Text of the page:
To start with, Kim posted the highest recorded score ever in the short with 76.12 after an exquisite program to Danse Macabre. She followed it up with another personal best in the free program and with a total overall score of 207.71, she broke the 200-point barrier for women.
The other big story was the quiet confidence and ability displayed by Canada’s Joannie Rochette. With her silver medal, Rochette became the first Canadian woman in 21 years to stand on the world medal podium. The 2008 world champion, Mao Asada of Japan, dropped from third in the short to fourth overall after being hampered by a free program to the repetitious strains of Waltz Masquerade, which didn’t do a lot to showcase her talent. Her teammate Miki Ando, the 2007 world champion, took the bronze.
The men’s free was a nail-biter.
Canada’s Patrick Chan was the first of the last group to skate and had to wait for the final five skaters before knowing the result.
Chan didn’t disappoint and with a very strong free program was able to move from third to take the silver medal France’s Brian Joubert, the 2007 world champion, had a less than stellar free program where he doubled two jumps and fell on his final double Axel, which dropped him from first to third overall. Evan Lysacek won the first title for an American man in 13 years in front of his home crowd and posted a personal best score of 159.53 in the free and 242.33 overall.
In ice dance, Tessa Virtue and Scott Moir, Canadian champions and 2008 world silver medallists, captured the bronze. It was on the strength of the points they earned in their third-place finish in the compulsory dance that they were able to hold off the competition for the medal.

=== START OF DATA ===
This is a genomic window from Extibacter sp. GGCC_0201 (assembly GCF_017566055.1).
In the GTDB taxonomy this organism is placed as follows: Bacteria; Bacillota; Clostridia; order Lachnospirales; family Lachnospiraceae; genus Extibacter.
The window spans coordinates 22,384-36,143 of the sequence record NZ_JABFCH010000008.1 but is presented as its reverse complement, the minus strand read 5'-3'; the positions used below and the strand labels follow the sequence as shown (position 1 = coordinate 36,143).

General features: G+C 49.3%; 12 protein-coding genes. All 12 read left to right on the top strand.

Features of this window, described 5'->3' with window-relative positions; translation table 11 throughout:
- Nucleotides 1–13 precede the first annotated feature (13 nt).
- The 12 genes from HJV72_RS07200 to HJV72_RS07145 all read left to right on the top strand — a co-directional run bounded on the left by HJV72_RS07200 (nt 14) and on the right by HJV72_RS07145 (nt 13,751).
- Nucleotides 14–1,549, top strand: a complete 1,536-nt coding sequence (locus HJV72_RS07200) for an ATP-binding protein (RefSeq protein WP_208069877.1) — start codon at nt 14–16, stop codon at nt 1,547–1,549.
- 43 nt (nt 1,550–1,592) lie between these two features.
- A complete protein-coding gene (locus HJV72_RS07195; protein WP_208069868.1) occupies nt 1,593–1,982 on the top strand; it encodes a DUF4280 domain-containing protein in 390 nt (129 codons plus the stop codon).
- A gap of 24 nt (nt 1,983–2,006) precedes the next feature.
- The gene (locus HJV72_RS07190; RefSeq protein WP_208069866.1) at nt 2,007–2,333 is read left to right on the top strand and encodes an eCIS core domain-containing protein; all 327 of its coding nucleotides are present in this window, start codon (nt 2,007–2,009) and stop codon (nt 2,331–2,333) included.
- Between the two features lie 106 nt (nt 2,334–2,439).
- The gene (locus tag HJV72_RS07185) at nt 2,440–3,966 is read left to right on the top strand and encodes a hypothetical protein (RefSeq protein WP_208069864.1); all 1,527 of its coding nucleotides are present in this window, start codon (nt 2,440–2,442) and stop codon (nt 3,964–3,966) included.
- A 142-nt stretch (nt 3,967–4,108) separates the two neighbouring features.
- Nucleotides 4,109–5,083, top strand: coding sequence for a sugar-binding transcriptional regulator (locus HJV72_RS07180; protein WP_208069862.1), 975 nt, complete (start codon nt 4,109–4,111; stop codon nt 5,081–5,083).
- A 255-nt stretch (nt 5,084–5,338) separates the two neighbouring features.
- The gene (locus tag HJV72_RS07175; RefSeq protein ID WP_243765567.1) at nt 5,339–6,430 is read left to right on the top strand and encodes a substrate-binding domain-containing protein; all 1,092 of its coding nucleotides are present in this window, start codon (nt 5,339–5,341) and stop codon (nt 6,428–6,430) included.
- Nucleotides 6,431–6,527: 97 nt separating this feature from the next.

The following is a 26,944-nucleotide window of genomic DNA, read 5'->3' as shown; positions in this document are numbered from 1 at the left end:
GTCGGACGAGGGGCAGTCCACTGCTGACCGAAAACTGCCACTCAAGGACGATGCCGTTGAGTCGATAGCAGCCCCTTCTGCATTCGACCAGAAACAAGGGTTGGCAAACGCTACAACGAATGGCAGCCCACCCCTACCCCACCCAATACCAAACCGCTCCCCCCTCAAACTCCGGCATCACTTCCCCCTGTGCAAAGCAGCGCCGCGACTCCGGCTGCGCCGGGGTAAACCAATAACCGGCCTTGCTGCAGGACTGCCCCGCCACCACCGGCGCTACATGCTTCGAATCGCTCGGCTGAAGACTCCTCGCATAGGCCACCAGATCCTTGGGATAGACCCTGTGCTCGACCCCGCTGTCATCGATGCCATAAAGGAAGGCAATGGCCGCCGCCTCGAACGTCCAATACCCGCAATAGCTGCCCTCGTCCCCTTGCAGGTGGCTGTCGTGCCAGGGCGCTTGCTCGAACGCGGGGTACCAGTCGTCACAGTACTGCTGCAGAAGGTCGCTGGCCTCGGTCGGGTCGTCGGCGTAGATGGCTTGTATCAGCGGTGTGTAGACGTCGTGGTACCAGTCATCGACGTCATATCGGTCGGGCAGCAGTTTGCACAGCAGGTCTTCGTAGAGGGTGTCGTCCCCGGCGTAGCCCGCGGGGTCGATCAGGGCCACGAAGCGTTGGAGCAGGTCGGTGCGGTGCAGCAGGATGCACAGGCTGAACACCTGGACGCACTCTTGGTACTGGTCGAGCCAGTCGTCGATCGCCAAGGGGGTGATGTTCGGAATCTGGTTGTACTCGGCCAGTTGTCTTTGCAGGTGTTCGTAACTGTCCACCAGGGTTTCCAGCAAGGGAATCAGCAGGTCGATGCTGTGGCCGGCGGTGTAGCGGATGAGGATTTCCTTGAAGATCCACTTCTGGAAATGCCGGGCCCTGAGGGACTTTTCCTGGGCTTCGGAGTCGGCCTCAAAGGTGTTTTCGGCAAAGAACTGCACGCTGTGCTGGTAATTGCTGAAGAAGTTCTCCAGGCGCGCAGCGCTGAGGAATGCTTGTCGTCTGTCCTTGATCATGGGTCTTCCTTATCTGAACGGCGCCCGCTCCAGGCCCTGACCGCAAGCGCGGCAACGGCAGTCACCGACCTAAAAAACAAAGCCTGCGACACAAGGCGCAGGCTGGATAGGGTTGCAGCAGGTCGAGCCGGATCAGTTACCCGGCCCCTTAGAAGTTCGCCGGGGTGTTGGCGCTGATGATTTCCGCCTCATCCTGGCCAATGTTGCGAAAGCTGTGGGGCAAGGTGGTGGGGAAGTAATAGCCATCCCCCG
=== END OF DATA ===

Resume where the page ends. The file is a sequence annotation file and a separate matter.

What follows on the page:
Americans Tanith Belbin and Benjamin Agosto won the silver and were back on track after missing the Grand Prix Final and U.S. Nationals due to Agosto’s back injury. Gold went to Russia’s Oksana Domnina and Maxim Shabalin whose power, presence and dramatic flair must have been the qualities to land them in the top spot because, in my opinion, timing, creativity and finesse did not.
In pairs, Canadian champions Jessica Dube and Bryce Davison, the 2008 world bronze medalists, seemed tentative and finished in seventh place, the highest of the three Canadian teams.
Germany’s Aliona Savchenko and Robin Szolkowy were able to claim the world title for the second year in row with two very solid performances. China’s Dan Zhang and Hao Zhang looked stronger and more secure than they had all season in earning the silver, while Russia’s Yuko Kavaguti and Alexander Smirnov’s elegant Swan short program set them up to take the bronze.
Based on world championship results, Canadian skaters secured two spots in each discipline for next year’s Olympic Games.
Canada also qualified as one of the top six nations at the worlds, which means they can send a team to the first-ever ISU World Team Trophy in mid-April in Tokyo. Two men, two women, one ice dance and one pair team from each of these six countries will go head to head.
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